MARINE CORPS BASE QUANTICO, Virginia --
Marines answer the call to service all over the world. Civilian Marines Ken and Deb Beutel, both employees of Marine Corps Systems Command
, are doing the same; giving their time and talent to serve children living in danger and poverty in Sierra Leone.
Ken is the deputy program manager for Information Systems and Infrastructure
at MCSC and the program manager for Garrison Information Technology. He is also a missioner (short for missionary) with a charity organization through his church that provides services to children through a children’s center and hospital in Bo, Sierra Leone’s second largest city.
A missioner since 2010, Ken was named the organization’s information technology chair, a voluntary position, after responding to a critical infrastructure need at the height of last year’s Ebola crisis.
“When the crisis hit, everything was closing—including the schools—so we had to make a decision,” he said. “We brought in supplies, and from August 2014 to March 2015, we closed the gates to the charity’s compound to keep the children and staff safe from infection.”
In order to keep children at the facility safe from the deadly virus, Ken helped establish a classroom with laptops and satellite communication, providing online learning capabilities for the children while they waited until they could return to school in the community. Also a missioner, Deb is the deputy product manager for Force Protection Systems in MCSC’s Marine Air Ground Task Force Command, Control and Communications
. She began taking turns with Ken traveling to Sierra Leone to help the children there.
“After my husband Ken had gone on two back-to-back trips, he exhibited such joy and satisfaction from participating in those mission trips that I decided I needed to see what it was all about,” Deb said.
On her trips Deb worked on projects including creating a library for the children at the center, providing medical outreach in nearby villages and delivering birthing kits to the hospital located on the charity’s compound. Their combined efforts have allowed the couple to make a greater impact than they would have individually.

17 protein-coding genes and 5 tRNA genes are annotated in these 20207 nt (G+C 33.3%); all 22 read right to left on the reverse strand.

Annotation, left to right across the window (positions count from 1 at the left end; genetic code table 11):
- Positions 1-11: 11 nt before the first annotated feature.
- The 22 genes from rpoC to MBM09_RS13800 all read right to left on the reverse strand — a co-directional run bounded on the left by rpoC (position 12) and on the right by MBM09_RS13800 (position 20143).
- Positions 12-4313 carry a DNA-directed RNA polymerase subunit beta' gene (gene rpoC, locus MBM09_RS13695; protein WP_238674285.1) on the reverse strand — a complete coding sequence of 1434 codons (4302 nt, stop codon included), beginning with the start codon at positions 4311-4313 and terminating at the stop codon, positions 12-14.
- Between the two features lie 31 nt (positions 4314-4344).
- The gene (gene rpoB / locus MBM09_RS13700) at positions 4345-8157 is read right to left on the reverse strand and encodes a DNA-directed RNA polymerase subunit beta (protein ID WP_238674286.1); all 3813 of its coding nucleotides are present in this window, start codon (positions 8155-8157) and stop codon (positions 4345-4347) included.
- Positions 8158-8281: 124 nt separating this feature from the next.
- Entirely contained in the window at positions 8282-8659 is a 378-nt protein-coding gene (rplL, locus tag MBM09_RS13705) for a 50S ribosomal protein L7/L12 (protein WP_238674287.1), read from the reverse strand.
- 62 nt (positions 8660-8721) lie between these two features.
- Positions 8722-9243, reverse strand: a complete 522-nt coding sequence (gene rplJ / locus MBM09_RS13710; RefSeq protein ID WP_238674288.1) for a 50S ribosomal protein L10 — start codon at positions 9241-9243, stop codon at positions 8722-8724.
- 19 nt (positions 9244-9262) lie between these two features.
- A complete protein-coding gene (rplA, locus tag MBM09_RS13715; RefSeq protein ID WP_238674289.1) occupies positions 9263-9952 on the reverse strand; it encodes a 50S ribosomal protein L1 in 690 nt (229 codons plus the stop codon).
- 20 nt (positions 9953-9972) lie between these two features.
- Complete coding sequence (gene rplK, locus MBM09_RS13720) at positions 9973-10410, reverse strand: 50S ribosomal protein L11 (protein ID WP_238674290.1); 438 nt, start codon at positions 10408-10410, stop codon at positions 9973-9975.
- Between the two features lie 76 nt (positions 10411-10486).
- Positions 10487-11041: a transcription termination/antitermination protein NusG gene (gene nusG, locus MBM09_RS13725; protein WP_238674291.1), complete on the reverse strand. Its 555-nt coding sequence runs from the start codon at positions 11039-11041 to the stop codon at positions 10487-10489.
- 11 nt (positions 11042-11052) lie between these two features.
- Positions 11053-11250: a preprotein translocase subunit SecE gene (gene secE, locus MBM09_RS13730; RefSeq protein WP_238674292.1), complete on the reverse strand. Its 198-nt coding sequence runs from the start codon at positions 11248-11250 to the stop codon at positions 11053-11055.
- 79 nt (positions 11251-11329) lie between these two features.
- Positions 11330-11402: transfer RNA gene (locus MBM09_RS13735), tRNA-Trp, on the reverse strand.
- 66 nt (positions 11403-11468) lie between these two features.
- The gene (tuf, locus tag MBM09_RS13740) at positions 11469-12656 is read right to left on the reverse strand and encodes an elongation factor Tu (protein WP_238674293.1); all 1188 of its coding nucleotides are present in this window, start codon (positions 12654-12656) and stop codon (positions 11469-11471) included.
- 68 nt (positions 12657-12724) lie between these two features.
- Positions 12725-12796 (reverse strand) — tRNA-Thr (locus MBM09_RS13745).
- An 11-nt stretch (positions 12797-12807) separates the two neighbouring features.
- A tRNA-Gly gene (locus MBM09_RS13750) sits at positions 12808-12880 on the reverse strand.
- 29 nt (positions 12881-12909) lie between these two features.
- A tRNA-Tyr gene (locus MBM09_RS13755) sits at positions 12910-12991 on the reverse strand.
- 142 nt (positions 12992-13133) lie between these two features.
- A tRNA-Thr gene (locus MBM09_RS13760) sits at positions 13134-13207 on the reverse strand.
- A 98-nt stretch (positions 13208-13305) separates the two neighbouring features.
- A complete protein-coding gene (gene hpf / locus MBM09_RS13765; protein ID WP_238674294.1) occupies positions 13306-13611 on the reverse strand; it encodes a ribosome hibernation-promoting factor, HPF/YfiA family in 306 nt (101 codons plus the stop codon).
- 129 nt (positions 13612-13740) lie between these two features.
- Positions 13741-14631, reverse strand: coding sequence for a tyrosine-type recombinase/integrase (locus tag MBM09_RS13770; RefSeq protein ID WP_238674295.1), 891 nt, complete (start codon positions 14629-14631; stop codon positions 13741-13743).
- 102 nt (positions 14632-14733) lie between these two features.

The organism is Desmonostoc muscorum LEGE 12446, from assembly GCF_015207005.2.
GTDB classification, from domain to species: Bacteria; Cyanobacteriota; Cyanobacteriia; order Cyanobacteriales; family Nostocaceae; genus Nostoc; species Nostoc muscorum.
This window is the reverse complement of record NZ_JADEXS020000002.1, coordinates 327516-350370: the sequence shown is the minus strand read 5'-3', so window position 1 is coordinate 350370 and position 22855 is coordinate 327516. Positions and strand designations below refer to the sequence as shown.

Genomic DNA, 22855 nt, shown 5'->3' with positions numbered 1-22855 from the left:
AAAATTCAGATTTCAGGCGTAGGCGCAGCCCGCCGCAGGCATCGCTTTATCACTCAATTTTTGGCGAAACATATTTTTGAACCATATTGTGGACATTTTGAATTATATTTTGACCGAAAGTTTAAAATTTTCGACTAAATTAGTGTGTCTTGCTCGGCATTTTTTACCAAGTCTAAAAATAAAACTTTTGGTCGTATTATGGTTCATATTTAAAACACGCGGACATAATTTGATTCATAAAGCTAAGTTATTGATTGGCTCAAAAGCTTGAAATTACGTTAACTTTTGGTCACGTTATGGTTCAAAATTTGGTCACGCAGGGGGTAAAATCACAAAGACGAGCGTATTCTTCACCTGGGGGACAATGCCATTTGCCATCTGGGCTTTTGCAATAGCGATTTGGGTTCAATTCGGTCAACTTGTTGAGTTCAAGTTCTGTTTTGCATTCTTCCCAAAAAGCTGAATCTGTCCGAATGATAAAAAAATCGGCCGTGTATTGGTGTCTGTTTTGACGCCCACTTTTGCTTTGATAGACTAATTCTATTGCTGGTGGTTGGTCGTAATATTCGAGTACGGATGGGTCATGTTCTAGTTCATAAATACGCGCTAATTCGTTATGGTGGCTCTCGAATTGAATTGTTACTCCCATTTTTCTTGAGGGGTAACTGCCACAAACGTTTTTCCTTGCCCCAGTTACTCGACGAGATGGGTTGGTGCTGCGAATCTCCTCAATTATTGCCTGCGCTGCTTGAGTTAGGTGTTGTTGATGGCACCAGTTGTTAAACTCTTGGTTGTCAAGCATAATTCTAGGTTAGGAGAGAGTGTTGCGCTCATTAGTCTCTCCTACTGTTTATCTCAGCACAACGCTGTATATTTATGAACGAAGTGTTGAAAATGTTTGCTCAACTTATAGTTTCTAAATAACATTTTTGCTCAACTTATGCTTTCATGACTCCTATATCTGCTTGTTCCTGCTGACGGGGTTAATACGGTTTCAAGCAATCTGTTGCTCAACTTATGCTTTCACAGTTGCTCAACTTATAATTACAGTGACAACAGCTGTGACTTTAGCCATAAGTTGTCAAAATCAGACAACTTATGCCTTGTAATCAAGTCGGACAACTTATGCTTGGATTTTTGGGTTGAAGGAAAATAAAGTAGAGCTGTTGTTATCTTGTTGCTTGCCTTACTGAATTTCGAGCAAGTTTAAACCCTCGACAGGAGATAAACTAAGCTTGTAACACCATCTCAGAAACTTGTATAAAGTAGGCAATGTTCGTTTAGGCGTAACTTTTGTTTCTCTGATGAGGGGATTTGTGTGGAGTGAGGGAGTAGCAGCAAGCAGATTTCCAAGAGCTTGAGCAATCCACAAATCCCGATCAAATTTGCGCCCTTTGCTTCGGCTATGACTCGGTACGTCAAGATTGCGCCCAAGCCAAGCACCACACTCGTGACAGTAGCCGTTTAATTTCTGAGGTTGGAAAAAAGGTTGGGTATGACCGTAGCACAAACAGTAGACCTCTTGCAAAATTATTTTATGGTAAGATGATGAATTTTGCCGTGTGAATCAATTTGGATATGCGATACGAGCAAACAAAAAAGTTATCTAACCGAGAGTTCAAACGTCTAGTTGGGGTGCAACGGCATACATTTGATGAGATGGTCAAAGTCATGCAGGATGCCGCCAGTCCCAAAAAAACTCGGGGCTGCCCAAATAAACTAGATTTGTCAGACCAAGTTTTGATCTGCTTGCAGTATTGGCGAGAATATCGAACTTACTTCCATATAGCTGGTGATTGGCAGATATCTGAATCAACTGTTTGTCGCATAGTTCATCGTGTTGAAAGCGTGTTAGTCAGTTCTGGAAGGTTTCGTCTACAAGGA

“It is perfect because we have different skills and interests,” said Ken. “While I work to provide IT support, Deb is a natural nurturer and gets involved in education.”
For the past 5 years, the Beutels have made these trips despite personal risk. They travel difficult roads to a dangerous part of the world and face an acute risk of illness or disease, including Ebola, typhoid and river blindness. At the same time the children’s center classroom infrastructure was being set up, the hospital faced the Ebola crisis head on, Ken said. An advanced-stage Ebola patient showed up for care, infecting two nurses before succumbing to his illness. The nurses survived.
Since his most recent trip in October, Ken has reported his temperature to the Virginia Department of Health twice daily to ensure he has not been infected. So why does he risk it?
“It feels better than just sending money and letting someone else go,” he said. “On every trip we end up giving them something they don’t have, and we always come back having been given something we never expected to get.”
The Beutels’ courage and commitment are making an impact. The organization serves 39 children on site and reaches 300 more in surrounding communities with medical and educational outreach programs.
The couple plans to continue their missionary work long after retiring from government service.
“When we retire we hope to be able to go for longer durations of two to three months at a time, as well as to continue our support and fundraising for some of our other favorite non-profits,” Deb said.